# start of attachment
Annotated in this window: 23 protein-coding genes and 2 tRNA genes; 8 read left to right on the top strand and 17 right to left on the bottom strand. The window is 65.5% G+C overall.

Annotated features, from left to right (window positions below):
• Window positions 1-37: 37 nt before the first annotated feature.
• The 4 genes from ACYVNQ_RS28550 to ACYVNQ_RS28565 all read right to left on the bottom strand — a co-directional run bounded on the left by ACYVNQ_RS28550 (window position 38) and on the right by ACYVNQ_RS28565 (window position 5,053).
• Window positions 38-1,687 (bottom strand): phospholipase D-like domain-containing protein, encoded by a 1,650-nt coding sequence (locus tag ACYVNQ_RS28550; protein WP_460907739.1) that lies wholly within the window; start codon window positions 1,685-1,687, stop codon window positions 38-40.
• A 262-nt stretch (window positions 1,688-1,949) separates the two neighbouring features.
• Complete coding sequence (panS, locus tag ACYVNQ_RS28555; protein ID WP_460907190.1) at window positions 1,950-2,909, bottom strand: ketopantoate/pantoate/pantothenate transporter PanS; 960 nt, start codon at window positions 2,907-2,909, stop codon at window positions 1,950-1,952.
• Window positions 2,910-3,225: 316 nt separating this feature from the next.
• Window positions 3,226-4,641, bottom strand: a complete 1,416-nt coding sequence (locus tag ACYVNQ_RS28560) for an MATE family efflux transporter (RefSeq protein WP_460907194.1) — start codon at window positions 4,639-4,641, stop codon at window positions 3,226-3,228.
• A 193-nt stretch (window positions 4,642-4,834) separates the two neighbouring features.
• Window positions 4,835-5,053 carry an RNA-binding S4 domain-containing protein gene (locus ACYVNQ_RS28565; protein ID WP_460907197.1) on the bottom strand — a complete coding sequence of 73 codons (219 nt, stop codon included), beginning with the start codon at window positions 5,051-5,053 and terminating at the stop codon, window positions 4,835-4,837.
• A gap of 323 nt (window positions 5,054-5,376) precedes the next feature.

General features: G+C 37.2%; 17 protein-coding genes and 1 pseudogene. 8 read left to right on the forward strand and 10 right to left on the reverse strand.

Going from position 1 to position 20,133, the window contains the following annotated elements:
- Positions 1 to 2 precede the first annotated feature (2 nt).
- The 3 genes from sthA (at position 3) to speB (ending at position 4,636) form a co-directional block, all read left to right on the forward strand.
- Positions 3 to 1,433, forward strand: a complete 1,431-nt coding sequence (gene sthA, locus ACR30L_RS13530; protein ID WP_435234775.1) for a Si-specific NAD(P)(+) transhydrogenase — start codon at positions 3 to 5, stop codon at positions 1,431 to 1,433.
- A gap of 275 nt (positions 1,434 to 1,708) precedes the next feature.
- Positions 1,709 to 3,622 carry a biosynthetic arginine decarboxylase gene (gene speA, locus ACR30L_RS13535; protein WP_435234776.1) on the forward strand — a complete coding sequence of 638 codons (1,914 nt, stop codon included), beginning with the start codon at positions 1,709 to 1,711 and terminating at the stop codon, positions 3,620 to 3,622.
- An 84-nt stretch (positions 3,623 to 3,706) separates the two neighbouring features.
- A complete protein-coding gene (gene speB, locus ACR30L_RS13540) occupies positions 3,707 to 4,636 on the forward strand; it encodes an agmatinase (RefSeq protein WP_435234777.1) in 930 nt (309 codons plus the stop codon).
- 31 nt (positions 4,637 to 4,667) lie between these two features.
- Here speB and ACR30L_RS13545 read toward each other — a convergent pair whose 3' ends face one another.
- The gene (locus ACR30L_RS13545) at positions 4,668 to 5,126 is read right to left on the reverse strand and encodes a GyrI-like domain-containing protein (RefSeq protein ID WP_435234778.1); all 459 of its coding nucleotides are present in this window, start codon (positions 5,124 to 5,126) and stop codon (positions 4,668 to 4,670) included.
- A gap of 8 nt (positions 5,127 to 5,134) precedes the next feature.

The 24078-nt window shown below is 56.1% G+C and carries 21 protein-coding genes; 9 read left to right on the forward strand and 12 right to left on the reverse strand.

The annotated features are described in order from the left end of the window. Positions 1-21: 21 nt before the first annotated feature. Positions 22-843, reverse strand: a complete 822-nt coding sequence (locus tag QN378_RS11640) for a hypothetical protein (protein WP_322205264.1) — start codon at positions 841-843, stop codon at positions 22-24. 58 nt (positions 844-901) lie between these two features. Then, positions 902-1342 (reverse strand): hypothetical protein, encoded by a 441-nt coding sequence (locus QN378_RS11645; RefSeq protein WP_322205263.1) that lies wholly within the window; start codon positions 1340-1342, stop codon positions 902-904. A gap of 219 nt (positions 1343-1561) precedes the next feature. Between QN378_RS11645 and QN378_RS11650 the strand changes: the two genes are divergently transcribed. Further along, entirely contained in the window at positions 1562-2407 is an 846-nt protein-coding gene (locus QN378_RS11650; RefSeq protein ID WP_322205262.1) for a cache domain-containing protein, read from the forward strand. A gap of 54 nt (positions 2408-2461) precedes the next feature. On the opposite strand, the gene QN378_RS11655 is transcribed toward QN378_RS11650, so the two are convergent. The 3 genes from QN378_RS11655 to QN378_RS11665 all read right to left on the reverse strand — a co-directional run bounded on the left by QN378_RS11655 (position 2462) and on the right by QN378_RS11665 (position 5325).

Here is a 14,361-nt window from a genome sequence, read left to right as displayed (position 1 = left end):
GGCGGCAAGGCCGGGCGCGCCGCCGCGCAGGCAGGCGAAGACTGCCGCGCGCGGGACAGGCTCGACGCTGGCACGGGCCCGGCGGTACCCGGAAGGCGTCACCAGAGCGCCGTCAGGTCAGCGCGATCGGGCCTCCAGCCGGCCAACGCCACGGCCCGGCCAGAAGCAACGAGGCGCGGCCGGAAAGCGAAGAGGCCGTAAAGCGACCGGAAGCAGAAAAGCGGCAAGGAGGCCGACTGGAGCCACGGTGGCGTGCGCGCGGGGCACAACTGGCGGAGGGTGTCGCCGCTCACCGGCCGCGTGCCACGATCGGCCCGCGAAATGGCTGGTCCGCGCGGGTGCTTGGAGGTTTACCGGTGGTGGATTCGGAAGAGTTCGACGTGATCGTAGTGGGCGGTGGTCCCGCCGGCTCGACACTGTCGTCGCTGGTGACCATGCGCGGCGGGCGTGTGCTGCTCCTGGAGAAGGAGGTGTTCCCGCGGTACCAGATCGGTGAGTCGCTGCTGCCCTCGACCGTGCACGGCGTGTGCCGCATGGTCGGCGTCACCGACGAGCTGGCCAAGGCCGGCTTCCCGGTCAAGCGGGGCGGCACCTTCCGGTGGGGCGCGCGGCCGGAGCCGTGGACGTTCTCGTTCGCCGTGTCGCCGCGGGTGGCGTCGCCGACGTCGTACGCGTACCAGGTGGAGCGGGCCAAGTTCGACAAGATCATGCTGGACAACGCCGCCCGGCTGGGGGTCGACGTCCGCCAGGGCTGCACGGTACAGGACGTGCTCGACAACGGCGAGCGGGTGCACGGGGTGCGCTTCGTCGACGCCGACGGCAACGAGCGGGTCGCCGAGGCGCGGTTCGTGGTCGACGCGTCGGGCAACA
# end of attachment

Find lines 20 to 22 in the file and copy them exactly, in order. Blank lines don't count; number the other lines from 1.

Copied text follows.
- An 84-nt stretch (positions 3,623 to 3,706) separates the two neighbouring features.
- A complete protein-coding gene (gene speB, locus ACR30L_RS13540) occupies positions 3,707 to 4,636 on the forward strand; it encodes an agmatinase (RefSeq protein WP_435234777.1) in 930 nt (309 codons plus the stop codon).
- 31 nt (positions 4,637 to 4,667) lie between these two features.